By Julia Merchant • Contributing writer
Priceless artifacts often end up tucked safely away behind the protective glass cases of museums — but not Judaculla Rock.
A thin, twisted piece of rusty rebar is all that separates this well-known boulder, covered with mysterious Native American petroglyphs, from the thousands of visitors who flock each year to the rural Jackson County field where the rock lies. A few hastily tacked newspaper articles do little to convey the importance of this sacred prehistoric site.
“Judaculla tends to be one of the most complex boulders in terms of the amount of glyphs carved into it, and it’s one of the only public rock art pictographs in the state,” said Lorie Hansen, project director of the North Carolina Rock Art Survey. “It’s not currently being protected environmentally or from visitors.”
But that’s going to change, thanks to efforts spearheaded by Jackson County, the Eastern Band of Cherokee Indians, the North Carolina Office of State Archaeology and the Caney Fork Community Development Council. Last month, the county released the findings of a soil survey conducted on the site in July — the first step of a comprehensive management plan for the artifact that will one day result in a boardwalk, more signage, and erosion and sediment control features.
“I think all the commissioners feel an obligation to take care of it,” said Emily Elders, Recreation Project Manager for Jackson County. “It’s a local landmark.”
Over the years, a variety of forces — mostly human — have caused a great deal of damage to Judaculla. Visitors have highlighted the petroglyphs with chalk, talc powder, and shoe polish in an effort to see them better. At least twice, someone has attempted to remove sections of the rock, possibly for a souvenir; others have left behind graffiti or carved their initials. People have stood on the boulder and used it as a mountain bike ramp.
In the past, the county has made some efforts to preserve and protect Judacualla, but even those did more harm than good. A roofed cinder block building constructed over the boulder in the 1960s created a moist environment that enabled the growth of lichen. The roof was later replaced by an open structure, which caused increased sedimentation.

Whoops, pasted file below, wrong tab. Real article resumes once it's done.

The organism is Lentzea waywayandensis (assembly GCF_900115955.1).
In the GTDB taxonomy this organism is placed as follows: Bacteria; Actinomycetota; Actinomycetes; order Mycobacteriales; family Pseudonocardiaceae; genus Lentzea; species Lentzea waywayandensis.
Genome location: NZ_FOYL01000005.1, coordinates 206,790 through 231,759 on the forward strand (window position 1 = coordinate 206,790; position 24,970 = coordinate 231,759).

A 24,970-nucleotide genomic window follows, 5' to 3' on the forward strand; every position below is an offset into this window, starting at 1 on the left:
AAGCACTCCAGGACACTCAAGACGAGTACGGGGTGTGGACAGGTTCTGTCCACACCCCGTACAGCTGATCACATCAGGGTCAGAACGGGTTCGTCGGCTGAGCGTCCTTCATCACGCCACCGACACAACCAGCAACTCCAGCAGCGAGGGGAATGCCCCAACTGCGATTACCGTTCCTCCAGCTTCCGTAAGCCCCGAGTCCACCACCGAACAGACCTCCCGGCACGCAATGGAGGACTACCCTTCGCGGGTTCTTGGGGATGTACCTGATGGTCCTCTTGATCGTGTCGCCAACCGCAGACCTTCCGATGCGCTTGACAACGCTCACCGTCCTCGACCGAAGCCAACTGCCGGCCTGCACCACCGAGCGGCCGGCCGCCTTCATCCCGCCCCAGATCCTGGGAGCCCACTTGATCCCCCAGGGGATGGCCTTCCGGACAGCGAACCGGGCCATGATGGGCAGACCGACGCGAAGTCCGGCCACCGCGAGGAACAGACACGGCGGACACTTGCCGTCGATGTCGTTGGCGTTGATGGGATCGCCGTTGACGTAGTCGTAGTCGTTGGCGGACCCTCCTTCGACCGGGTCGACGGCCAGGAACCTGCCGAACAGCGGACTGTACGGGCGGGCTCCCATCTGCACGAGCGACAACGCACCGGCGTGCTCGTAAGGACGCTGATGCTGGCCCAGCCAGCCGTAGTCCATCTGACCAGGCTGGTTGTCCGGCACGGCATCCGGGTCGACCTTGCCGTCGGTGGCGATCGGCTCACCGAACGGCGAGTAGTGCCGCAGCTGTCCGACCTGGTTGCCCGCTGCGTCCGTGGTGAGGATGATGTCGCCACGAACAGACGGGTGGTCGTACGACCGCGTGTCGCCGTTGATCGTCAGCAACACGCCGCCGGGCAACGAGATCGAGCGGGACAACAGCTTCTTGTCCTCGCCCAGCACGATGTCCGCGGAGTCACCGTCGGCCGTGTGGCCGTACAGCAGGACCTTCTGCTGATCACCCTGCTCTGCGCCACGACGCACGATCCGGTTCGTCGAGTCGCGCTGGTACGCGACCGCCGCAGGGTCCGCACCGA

“What you see invariably is people trying to do the best they knew to do at the time to save it and help it,” said Elders. “I think it’s always been motivated by a desire to do right by the site.”
The need to do something more to preserve Judaculla, however, became more urgent in recent years.
“Many people in this part of the state had become aware of Judaculla and the effects on it from visitors and weathering forces,” said Hansen. “We started a committee to talk about what could be done. Jackson County was very responsive and contributed funds to get a conservation plan developed.”
In 2008, the county commissioners asked Georgia-based Stratum Unlimited to develop a comprehensive management plan that would address ways to alleviate damage to the boulder. Authored by renowned archaeologist Jannie Laobser, the report found that the accumulation of soil and sediment around the rock was “of specific concern,” and had accelerated in recent years, obscuring and eroding the petroglyphs.
The report noted that the boulder was still in remarkably good shape, considering all the damaging factors it had been subjected to over the years. However, it also stated that while the county could continue to press its luck, it also had the opportunity to grab the reins and take a proactive approach to preserving Judaculla.
“The fact of the matter is that the site cannot escape being ‘managed,’ be it in an informal or ‘chaotic’ fashion by the visiting public, or in a more formal, or planned, fashion by the county,” wrote Laobser.
The county, joined by multiple state and local agencies, stepped up efforts to preserve Judaculla. The Eastern Band of Cherokee Indians was also eager to help protect the site, considered sacred in Cherokee culture.
“In a sense, the Cherokee have a cultural ownership of Judaculla Rock,” says Brian Burgess of the Tribal Historic Preservation Office. “I imagine it’s difficult for any Cherokee citizen, young or old, to visit the rock, and not appreciate the time and work that went into the creation of the glyphs, and not feel some type of spiritual connection to the people that carved the images so long ago.”